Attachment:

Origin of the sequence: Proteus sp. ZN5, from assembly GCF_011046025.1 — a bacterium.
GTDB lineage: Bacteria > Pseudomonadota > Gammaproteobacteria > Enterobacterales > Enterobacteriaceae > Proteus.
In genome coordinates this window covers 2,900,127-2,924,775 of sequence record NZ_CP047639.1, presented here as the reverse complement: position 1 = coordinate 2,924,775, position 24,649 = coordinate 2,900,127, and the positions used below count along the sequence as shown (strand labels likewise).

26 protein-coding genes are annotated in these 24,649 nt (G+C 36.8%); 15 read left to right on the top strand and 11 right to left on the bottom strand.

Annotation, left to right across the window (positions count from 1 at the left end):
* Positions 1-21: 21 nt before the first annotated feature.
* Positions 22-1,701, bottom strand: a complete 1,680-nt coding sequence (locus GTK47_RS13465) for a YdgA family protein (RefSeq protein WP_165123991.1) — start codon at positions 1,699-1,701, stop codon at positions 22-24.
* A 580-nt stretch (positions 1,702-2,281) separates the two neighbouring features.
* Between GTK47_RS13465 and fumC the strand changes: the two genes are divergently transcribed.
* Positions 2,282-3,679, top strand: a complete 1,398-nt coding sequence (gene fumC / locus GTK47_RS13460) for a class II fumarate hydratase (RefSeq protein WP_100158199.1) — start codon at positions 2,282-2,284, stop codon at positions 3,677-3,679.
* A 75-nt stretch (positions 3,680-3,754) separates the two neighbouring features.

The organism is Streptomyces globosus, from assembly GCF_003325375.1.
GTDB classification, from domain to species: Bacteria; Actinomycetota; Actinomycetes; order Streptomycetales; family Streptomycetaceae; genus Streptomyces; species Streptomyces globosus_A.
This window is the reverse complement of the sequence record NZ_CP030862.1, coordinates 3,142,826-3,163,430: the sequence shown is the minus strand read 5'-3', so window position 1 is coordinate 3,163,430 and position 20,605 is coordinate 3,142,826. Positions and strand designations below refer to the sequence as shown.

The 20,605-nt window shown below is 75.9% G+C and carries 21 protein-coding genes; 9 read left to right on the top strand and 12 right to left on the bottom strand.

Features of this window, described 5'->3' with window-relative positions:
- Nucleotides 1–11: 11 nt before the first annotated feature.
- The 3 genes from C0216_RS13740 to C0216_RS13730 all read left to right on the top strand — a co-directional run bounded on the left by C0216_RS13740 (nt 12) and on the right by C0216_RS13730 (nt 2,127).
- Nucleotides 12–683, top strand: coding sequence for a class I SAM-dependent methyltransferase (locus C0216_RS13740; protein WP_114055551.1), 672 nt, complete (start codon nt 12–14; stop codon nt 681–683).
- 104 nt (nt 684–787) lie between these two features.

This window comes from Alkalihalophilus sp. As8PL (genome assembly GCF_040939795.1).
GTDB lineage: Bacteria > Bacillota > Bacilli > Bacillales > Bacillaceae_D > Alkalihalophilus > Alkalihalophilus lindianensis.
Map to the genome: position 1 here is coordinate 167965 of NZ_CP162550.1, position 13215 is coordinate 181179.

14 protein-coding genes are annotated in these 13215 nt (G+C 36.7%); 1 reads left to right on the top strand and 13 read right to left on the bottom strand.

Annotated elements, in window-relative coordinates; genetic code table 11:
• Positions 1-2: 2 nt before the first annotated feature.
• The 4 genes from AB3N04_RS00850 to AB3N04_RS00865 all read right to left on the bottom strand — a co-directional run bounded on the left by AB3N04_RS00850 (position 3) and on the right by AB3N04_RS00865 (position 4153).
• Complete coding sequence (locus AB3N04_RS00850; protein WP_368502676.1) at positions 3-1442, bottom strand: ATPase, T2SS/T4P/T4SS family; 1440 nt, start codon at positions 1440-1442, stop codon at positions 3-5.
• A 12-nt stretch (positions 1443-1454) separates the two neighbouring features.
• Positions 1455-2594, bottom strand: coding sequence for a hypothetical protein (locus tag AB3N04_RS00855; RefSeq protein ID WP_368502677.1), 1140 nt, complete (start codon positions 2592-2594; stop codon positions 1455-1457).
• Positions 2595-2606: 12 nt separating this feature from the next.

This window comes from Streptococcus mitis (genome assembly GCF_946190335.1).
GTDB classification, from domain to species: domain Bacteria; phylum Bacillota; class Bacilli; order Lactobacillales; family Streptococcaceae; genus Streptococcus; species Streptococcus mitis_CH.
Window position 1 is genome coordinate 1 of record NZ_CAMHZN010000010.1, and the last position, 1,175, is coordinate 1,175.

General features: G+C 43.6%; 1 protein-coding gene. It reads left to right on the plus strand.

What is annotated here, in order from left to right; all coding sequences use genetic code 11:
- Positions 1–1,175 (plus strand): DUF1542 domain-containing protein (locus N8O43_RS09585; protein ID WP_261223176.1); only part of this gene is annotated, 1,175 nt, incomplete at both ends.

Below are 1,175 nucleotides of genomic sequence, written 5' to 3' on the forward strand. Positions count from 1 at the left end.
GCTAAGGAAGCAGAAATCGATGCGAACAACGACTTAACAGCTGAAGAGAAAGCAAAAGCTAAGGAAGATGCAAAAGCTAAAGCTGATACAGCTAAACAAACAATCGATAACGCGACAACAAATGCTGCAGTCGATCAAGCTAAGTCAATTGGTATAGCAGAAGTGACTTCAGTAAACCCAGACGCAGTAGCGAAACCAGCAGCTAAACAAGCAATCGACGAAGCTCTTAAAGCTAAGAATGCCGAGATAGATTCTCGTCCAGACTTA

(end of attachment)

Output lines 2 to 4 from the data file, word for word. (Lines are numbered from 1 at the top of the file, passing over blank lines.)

GTDB lineage: Bacteria > Pseudomonadota > Gammaproteobacteria > Enterobacterales > Enterobacteriaceae > Proteus.
In genome coordinates this window covers 2,900,127-2,924,775 of sequence record NZ_CP047639.1, presented here as the reverse complement: position 1 = coordinate 2,924,775, position 24,649 = coordinate 2,900,127, and the positions used below count along the sequence as shown (strand labels likewise).

26 protein-coding genes are annotated in these 24,649 nt (G+C 36.8%); 15 read left to right on the top strand and 11 right to left on the bottom strand.